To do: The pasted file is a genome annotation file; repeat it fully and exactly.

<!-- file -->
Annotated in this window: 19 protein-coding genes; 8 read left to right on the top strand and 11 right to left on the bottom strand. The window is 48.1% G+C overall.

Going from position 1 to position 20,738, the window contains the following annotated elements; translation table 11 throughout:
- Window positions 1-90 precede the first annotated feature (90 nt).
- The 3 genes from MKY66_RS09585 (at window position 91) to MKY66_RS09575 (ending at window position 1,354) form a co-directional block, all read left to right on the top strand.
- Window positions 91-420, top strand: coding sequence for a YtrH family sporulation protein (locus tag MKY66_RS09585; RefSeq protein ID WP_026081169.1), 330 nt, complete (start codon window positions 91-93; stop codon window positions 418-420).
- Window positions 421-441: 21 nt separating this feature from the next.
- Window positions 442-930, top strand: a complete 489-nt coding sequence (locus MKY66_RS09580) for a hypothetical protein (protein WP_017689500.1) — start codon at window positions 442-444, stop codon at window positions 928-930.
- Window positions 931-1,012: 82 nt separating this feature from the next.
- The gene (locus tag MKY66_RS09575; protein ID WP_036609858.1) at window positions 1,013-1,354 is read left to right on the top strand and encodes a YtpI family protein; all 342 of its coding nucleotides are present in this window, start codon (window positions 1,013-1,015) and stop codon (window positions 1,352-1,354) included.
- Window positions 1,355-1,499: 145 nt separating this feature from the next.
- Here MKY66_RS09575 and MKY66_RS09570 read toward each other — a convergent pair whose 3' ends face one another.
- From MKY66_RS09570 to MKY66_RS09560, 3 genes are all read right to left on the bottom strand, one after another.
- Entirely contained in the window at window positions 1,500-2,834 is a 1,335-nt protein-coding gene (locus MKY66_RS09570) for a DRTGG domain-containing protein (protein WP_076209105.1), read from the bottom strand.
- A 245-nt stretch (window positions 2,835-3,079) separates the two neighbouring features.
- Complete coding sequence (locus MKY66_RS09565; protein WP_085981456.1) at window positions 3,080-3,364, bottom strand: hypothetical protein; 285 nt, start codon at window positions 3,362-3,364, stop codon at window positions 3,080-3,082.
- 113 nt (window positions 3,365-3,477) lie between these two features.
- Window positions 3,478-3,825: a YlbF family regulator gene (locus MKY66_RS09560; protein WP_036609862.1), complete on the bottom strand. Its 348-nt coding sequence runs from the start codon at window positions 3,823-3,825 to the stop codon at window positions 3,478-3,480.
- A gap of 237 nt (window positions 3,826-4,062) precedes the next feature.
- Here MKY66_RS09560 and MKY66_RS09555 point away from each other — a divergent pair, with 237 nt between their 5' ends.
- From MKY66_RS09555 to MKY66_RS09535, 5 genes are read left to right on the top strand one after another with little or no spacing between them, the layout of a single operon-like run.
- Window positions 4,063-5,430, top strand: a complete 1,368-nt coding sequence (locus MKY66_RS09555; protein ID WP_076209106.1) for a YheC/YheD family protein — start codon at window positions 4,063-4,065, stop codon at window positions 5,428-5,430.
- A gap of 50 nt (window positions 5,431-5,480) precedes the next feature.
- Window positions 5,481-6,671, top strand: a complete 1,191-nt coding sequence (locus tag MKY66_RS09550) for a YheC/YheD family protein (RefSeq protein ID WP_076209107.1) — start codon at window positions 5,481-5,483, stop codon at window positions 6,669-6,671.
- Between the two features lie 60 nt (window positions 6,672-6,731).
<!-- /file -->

Annotated in this window: 19 protein-coding genes; 8 read left to right on the top strand and 11 right to left on the bottom strand. The window is 48.1% G+C overall.

Going from position 1 to position 20,738, the window contains the following annotated elements; translation table 11 throughout:
- Window positions 1-90 precede the first annotated feature (90 nt).
- The 3 genes from MKY66_RS09585 (at window position 91) to MKY66_RS09575 (ending at window position 1,354) form a co-directional block, all read left to right on the top strand.
- Window positions 91-420, top strand: coding sequence for a YtrH family sporulation protein (locus tag MKY66_RS09585; RefSeq protein ID WP_026081169.1), 330 nt, complete (start codon window positions 91-93; stop codon window positions 418-420).
- Window positions 421-441: 21 nt separating this feature from the next.
- Window positions 442-930, top strand: a complete 489-nt coding sequence (locus MKY66_RS09580) for a hypothetical protein (protein WP_017689500.1) — start codon at window positions 442-444, stop codon at window positions 928-930.
- Window positions 931-1,012: 82 nt separating this feature from the next.
- The gene (locus tag MKY66_RS09575; protein ID WP_036609858.1) at window positions 1,013-1,354 is read left to right on the top strand and encodes a YtpI family protein; all 342 of its coding nucleotides are present in this window, start codon (window positions 1,013-1,015) and stop codon (window positions 1,352-1,354) included.
- Window positions 1,355-1,499: 145 nt separating this feature from the next.
- Here MKY66_RS09575 and MKY66_RS09570 read toward each other — a convergent pair whose 3' ends face one another.
- From MKY66_RS09570 to MKY66_RS09560, 3 genes are all read right to left on the bottom strand, one after another.
- Entirely contained in the window at window positions 1,500-2,834 is a 1,335-nt protein-coding gene (locus MKY66_RS09570) for a DRTGG domain-containing protein (protein WP_076209105.1), read from the bottom strand.
- A 245-nt stretch (window positions 2,835-3,079) separates the two neighbouring features.
- Complete coding sequence (locus MKY66_RS09565; protein WP_085981456.1) at window positions 3,080-3,364, bottom strand: hypothetical protein; 285 nt, start codon at window positions 3,362-3,364, stop codon at window positions 3,080-3,082.
- 113 nt (window positions 3,365-3,477) lie between these two features.
- Window positions 3,478-3,825: a YlbF family regulator gene (locus MKY66_RS09560; protein WP_036609862.1), complete on the bottom strand. Its 348-nt coding sequence runs from the start codon at window positions 3,823-3,825 to the stop codon at window positions 3,478-3,480.
- A gap of 237 nt (window positions 3,826-4,062) precedes the next feature.
- Here MKY66_RS09560 and MKY66_RS09555 point away from each other — a divergent pair, with 237 nt between their 5' ends.
- From MKY66_RS09555 to MKY66_RS09535, 5 genes are read left to right on the top strand one after another with little or no spacing between them, the layout of a single operon-like run.
- Window positions 4,063-5,430, top strand: a complete 1,368-nt coding sequence (locus MKY66_RS09555; protein ID WP_076209106.1) for a YheC/YheD family protein — start codon at window positions 4,063-4,065, stop codon at window positions 5,428-5,430.
- A gap of 50 nt (window positions 5,431-5,480) precedes the next feature.
- Window positions 5,481-6,671, top strand: a complete 1,191-nt coding sequence (locus tag MKY66_RS09550) for a YheC/YheD family protein (RefSeq protein ID WP_076209107.1) — start codon at window positions 5,481-5,483, stop codon at window positions 6,669-6,671.
- Between the two features lie 60 nt (window positions 6,672-6,731).